Gertrude, my truck, was a rust bucket.
I chose her name because it reminded me
of the word “gratitude.” I’m thankful
to have her even if she’s none too pretty.
Gertrude and I had been through a lot together.
Everyone who has edited my writing has redlined when I’ve changed tenses. They’ve convinced me that it takes the reader out of the story. I used to think changing tenses lent more dimension to my writing, creating an edge between what was—was—but now—isn’t. I realized that doing so breaks up the flow. So, I started to study how writers change tenses.
One of my critique partners changed tenses. When I pointed it out, she was defensive, asking if I would be redlining all of her changed tenses, as if I’d drawn a line in the sand. I told her that, having been redlined for the same offense, I needed to indicate the variations and intimated that perhaps she should re-think them. Her response was vehement, indicating that if I persisted, she’d drop out of the critique group. I decided to back off.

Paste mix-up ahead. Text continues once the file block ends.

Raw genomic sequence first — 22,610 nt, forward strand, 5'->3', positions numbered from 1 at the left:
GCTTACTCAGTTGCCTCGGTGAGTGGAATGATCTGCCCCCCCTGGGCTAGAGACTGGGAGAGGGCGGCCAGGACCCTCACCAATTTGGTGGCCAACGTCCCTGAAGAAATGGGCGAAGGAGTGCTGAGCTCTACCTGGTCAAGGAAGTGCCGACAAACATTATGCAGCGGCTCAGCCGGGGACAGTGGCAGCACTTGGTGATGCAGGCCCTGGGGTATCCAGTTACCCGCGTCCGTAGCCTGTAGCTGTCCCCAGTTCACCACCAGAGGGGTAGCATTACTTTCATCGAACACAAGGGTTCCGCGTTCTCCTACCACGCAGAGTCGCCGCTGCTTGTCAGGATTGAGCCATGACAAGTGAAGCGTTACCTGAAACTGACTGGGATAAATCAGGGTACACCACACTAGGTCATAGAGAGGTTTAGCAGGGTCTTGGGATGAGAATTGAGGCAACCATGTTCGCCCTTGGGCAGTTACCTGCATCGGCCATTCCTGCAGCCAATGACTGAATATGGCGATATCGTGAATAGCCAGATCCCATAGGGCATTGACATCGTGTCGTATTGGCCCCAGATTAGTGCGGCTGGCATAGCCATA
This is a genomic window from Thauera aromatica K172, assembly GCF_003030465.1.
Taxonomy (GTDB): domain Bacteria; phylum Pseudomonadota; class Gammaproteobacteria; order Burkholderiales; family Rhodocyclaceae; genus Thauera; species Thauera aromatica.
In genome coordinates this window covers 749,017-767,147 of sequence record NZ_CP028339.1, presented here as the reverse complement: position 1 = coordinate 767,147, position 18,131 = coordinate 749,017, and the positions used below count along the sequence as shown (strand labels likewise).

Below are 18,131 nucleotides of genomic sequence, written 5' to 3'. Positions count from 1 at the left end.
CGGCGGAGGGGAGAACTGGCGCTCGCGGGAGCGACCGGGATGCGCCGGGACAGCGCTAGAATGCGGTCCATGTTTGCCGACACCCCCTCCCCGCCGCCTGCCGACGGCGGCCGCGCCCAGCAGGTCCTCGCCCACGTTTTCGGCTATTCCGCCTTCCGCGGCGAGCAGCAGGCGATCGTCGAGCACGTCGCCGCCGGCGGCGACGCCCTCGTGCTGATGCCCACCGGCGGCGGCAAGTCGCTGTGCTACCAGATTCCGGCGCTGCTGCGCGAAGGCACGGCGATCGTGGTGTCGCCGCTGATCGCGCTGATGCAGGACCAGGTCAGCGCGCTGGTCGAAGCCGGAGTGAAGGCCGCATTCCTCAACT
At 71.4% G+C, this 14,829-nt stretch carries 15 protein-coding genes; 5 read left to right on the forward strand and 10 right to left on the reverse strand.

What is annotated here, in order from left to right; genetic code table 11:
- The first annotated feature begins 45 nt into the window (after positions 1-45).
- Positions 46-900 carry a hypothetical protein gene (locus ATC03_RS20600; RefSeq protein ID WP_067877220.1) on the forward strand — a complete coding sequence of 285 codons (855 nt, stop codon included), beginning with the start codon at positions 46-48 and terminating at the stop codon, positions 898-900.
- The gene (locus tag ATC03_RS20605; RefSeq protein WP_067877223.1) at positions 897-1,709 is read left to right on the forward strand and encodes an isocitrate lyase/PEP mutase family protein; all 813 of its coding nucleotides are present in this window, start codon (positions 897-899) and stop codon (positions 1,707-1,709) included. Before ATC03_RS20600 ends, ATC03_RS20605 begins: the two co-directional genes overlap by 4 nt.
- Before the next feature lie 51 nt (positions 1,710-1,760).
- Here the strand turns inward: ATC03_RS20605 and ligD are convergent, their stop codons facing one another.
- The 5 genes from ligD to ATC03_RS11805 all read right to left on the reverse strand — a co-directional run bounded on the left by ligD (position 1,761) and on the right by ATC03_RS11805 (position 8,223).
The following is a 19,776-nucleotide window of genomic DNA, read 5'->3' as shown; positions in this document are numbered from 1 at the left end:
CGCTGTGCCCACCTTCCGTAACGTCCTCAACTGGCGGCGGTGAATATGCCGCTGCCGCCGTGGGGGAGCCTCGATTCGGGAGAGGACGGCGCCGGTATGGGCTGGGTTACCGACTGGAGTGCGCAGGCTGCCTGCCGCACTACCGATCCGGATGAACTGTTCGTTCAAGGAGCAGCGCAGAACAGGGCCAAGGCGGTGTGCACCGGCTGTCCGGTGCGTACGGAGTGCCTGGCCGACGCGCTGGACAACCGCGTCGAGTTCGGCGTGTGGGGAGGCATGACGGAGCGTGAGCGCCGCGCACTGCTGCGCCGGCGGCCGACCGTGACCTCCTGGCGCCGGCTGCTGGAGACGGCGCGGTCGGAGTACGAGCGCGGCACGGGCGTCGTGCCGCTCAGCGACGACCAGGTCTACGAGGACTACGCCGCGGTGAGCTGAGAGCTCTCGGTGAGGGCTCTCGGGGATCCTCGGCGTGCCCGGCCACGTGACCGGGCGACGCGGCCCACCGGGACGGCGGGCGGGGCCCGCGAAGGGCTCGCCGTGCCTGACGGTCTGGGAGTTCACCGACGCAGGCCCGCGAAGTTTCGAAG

Wouldn’t you know that it was the last time she changed tenses? Had she thought about it and later agreed with me, or did she hate redlining so much she conformed?
It was neither. I’ve concluded that when authors change tenses, it’s a blip. Authors—in one paragraph in one chapter of a book—changed from past to
tense and then—never again. I’ve found this phenomenon in many contemporary
novels, especially romance novels where the character addresses the reader
directly, stepping out of POV.
After writing a blog for WWK last year in which I cited changing tenses as a problem with indie books, some readers came to the conclusion that I was against self publishing. No, I’m not against self published books in given situations where it makes sense and in a marketplace that has fluctuated. But, in any type of publishing, traditional or indie, readers have complained about a lack of writing quality and inadvertently changed tenses indicates a lack of editing to me.
Why does changed tenses set off such a staunch defense from authors who do so? Does conforming to standards violate their right to artistic license? What do you think?